Notable Releases of the Week (10/4)
Before I get to talking about new music, I just want to take a moment to honor Kim Shattuck of The Muffs (and The Pandoras, The Coolies, briefly the Pixies, and more), who sadly passed away at age 56 this week after a two-year battle with ALS. (Just two weeks ahead of the release of their new album.) Tons of musicians from all across the board have paid tribute to Kim, and it’s easy to see why. They’ve been a force in the punk, indie rock, and alternative rock worlds for decades, they remain influential today, and their recent comeback has only helped solidify their legacy as one of the more uniquely great rock bands of the past 25 years. If you haven’t already, blast some Muffs this weekend in Kim’s honor.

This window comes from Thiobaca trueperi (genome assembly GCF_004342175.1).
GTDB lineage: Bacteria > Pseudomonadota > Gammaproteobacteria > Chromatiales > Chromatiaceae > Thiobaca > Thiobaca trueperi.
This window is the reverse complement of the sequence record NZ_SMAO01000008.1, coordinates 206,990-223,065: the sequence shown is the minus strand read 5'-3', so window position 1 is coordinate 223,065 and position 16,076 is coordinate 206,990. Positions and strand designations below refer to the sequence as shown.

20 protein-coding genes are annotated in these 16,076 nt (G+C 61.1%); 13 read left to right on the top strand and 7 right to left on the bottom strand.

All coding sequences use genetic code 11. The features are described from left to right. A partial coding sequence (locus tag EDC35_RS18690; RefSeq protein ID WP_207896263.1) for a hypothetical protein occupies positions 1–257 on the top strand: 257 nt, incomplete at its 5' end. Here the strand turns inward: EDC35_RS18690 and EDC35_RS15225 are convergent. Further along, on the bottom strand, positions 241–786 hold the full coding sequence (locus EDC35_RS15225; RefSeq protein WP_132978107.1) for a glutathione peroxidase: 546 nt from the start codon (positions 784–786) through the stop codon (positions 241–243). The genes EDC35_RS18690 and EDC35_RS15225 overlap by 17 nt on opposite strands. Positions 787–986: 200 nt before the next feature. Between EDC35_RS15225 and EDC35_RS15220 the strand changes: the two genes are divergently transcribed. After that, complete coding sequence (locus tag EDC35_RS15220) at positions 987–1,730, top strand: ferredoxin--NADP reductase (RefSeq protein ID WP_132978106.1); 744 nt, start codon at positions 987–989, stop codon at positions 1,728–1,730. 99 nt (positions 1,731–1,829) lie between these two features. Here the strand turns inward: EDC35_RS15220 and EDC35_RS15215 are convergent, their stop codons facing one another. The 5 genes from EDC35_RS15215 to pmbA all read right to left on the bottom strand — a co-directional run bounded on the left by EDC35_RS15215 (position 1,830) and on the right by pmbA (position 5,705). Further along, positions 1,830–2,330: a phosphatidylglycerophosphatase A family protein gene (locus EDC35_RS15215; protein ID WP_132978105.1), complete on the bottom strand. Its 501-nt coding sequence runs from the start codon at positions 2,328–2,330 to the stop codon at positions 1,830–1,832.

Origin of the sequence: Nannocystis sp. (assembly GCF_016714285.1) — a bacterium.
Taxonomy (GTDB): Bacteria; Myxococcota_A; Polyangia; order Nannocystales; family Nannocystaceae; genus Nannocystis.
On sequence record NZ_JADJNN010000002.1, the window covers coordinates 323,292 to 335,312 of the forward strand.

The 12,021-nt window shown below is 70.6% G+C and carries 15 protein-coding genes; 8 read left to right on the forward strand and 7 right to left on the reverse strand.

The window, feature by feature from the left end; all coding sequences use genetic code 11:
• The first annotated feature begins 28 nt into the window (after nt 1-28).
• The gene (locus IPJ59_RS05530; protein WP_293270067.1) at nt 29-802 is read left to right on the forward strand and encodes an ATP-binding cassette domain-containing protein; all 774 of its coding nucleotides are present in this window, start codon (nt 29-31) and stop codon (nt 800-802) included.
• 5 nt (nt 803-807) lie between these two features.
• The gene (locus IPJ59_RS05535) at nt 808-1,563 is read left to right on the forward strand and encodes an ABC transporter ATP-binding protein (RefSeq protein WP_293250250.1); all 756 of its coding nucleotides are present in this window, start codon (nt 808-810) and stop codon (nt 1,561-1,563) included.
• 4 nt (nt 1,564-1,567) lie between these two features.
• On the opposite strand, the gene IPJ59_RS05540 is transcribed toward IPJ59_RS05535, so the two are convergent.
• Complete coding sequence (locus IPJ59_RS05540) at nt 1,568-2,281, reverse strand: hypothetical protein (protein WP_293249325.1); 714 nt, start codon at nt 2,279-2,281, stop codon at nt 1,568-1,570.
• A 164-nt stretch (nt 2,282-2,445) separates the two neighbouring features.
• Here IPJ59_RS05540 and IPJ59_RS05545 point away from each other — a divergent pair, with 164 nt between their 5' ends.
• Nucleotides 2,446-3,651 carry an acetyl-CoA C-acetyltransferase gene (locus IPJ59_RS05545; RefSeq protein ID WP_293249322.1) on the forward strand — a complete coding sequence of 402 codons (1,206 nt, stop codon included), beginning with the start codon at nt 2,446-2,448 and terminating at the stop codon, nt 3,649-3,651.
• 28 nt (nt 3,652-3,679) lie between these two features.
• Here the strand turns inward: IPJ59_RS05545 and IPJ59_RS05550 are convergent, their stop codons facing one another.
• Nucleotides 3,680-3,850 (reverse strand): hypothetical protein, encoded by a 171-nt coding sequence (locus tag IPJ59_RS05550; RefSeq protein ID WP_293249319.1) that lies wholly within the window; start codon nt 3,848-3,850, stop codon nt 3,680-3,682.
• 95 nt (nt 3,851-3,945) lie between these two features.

As for new music, it’s a pretty insanely stacked week. I highlighted nine new albums below, and here are even more noteworthy records out today: The Menzingers, DIIV, Boduf Songs, Lightning Dust, GosT, Exhumed, L’Orange & Jeremiah Jae, Say Sue Me, Insomnium, Dysrhythmia, Harmony Woods, Toxic Holocaust, Paramore offshoot Halfnoise, Carla dal Forno, Minor Pieces, Gong Gong Gong, Billy Woods, Summer Walker, the Vinnie Caruana (Movielife) EP, the GoGo Penguin EP, and the Deaf Club (mem The Locust, ACxDC) EP.
Check out my nine picks below. What was your favorite release of the week?